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End the Mobile Phone Ban in Hospitals

Here are the standards, and the argument, to let people use cellphones in hospitals

3 min read

Does anyone know a doctor without a mobile phone? In the United States, according to a recent Harris Interactive poll, approximately 74 percent of the adult population subscribe to mobile phone service, and various sources estimate the average individual talk time per month is about 7 hours. Thus it is only logical that people bringing mobile phones and other transmitting personal electronic devices such as Blackberries, iPhones, and wireless laptops into hospitals have an expectation of using them. For doctors, these devices have evolved from a mere convenience to an essential part of medical practice. Patients and visitors are also increasingly dependent upon wireless communication, especially during times of happiness or crisis. But is the use of mobile phones and other transmitting devices in hospitals safe?

As the wireless revolution gathered steam at the end of the last century, many hospitals reacted to concern over electromagnetic interference with critical medical equipment by implementing precautionary bans on mobile phones throughout the facility. As policing of bans has become increasingly impractical and the benefits of wireless communication argue for a better solution, a growing number of hospitals have relaxed enforcement or adopted more liberal policies. Without an appropriate management strategy, however, the unrestricted use of mobile phones may make hospitals vulnerable to potentially dangerous, albeit uncommon, electromagnetic interference risks.

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Why the Internet Needs the InterPlanetary File System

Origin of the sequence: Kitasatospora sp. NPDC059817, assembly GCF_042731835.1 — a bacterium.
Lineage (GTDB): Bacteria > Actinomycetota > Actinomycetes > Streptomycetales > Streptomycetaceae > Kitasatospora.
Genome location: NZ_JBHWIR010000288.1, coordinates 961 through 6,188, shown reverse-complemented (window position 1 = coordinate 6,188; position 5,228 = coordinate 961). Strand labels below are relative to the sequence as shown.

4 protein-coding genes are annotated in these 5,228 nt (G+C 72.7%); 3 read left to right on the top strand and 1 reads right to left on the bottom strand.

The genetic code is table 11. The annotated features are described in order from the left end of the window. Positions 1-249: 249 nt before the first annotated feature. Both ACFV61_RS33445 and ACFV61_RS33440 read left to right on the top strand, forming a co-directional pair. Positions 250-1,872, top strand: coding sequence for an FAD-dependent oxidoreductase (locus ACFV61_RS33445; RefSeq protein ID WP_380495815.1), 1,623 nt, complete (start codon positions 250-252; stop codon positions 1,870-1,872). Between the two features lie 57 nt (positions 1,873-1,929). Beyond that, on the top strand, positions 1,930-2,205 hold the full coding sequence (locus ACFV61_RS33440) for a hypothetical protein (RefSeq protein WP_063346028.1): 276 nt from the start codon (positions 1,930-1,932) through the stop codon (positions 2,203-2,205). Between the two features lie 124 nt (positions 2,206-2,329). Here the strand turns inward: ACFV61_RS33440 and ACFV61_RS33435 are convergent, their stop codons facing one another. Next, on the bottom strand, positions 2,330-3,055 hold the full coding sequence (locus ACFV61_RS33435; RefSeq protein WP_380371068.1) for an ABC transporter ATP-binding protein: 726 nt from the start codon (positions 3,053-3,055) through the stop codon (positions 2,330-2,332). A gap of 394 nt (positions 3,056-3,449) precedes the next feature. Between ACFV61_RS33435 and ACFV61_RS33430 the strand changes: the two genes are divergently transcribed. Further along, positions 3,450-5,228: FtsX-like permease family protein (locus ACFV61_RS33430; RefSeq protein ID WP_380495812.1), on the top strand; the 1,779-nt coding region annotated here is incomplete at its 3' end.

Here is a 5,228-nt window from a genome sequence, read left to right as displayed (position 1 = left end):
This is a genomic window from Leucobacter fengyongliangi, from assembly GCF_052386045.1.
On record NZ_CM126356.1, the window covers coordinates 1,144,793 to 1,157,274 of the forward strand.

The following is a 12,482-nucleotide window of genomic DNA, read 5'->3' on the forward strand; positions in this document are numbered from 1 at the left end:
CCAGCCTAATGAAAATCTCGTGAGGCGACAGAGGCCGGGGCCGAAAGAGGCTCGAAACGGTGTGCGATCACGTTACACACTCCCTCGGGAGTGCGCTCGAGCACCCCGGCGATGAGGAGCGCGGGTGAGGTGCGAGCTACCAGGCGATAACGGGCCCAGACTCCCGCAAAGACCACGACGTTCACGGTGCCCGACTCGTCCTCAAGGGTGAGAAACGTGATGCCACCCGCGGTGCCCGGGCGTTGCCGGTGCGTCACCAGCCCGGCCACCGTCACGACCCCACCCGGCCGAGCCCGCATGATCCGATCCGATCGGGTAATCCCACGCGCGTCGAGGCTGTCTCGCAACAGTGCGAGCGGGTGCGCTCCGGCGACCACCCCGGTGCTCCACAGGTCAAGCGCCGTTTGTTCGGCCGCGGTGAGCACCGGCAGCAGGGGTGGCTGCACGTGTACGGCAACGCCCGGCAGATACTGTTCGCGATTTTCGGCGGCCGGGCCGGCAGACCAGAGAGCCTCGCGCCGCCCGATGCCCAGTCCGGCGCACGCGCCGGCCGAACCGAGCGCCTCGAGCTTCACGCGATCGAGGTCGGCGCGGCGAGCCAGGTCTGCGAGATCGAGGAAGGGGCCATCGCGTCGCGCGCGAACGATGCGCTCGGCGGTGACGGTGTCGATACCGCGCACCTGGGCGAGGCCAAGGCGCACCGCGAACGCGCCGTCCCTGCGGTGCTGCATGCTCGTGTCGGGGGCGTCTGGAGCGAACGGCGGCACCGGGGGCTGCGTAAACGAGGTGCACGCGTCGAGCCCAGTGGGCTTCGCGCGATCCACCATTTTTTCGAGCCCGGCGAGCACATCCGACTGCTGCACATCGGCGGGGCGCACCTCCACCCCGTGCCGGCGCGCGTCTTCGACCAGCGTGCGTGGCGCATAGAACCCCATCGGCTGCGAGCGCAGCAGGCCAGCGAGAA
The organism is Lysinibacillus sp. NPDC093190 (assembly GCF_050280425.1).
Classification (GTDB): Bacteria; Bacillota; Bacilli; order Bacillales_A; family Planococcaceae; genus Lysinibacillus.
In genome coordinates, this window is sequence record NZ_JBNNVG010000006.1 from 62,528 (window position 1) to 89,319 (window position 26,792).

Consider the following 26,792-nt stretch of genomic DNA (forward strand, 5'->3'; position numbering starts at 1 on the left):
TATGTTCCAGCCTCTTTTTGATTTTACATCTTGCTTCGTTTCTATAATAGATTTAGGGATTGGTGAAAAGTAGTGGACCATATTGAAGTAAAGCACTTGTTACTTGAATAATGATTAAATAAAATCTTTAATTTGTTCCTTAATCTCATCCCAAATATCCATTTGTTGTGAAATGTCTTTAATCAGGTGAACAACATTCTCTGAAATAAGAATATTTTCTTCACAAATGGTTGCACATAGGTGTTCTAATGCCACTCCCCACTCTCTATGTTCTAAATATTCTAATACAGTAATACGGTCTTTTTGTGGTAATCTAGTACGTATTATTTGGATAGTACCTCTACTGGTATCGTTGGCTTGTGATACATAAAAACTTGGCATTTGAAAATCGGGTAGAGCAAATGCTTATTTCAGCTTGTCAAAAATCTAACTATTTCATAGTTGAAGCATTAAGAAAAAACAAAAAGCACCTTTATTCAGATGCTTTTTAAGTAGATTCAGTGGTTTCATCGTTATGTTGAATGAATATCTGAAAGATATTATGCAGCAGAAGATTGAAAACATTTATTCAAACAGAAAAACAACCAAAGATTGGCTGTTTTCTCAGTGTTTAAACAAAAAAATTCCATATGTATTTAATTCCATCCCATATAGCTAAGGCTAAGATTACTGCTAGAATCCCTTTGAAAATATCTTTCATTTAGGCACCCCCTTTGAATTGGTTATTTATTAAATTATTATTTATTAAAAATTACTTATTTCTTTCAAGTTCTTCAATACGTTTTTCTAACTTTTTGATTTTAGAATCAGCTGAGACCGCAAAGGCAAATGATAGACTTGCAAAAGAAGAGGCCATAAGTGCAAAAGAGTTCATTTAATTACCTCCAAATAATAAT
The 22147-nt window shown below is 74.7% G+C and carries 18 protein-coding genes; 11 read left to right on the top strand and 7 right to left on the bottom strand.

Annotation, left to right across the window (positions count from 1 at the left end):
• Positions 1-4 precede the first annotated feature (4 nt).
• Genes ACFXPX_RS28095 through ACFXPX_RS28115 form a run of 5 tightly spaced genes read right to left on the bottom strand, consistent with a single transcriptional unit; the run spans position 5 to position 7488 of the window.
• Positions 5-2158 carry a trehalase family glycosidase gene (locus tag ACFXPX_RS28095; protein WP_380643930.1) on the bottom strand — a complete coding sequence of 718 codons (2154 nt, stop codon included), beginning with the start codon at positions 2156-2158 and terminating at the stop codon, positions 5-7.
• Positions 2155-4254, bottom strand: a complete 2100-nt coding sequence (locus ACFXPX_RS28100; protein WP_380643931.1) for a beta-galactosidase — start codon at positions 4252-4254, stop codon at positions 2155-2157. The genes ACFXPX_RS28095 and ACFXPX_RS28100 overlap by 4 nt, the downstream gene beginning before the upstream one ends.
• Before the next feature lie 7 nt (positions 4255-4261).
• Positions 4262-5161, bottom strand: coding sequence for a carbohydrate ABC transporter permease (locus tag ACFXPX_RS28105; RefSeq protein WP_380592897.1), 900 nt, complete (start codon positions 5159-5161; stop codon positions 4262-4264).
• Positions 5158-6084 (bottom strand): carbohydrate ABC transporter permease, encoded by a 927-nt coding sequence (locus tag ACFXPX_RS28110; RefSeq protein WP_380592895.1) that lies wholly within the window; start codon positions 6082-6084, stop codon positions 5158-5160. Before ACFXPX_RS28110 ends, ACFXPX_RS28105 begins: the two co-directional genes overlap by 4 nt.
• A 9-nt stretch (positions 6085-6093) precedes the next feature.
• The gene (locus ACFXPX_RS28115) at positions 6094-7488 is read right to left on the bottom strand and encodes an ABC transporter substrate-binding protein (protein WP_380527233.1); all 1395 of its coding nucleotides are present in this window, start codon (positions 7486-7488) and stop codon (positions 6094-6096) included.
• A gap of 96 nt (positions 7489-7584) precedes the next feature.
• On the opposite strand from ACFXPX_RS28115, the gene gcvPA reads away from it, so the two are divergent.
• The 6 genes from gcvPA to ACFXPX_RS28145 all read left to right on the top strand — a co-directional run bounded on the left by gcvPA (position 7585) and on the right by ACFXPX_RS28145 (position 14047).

Peer-to-peer file sharing would make the Internet far more efficient

12 min read
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Carl De Torres
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When the COVID-19 pandemic erupted in early 2020, the world made an unprecedented shift to remote work. As a precaution, some Internet providers scaled back service levels temporarily, although that probably wasn’t necessary for countries in Asia, Europe, and North America, which were generally able to cope with the surge in demand caused by people teleworking (and binge-watching Netflix). That’s because most of their networks were overprovisioned, with more capacity than they usually need. But in countries without the same level of investment in network infrastructure, the picture was less rosy: Internet service providers (ISPs) in South Africa and Venezuela, for instance, reported significant strain.

But is overprovisioning the only way to ensure resilience? We don’t think so. To understand the alternative approach we’re championing, though, you first need to recall how the Internet works.

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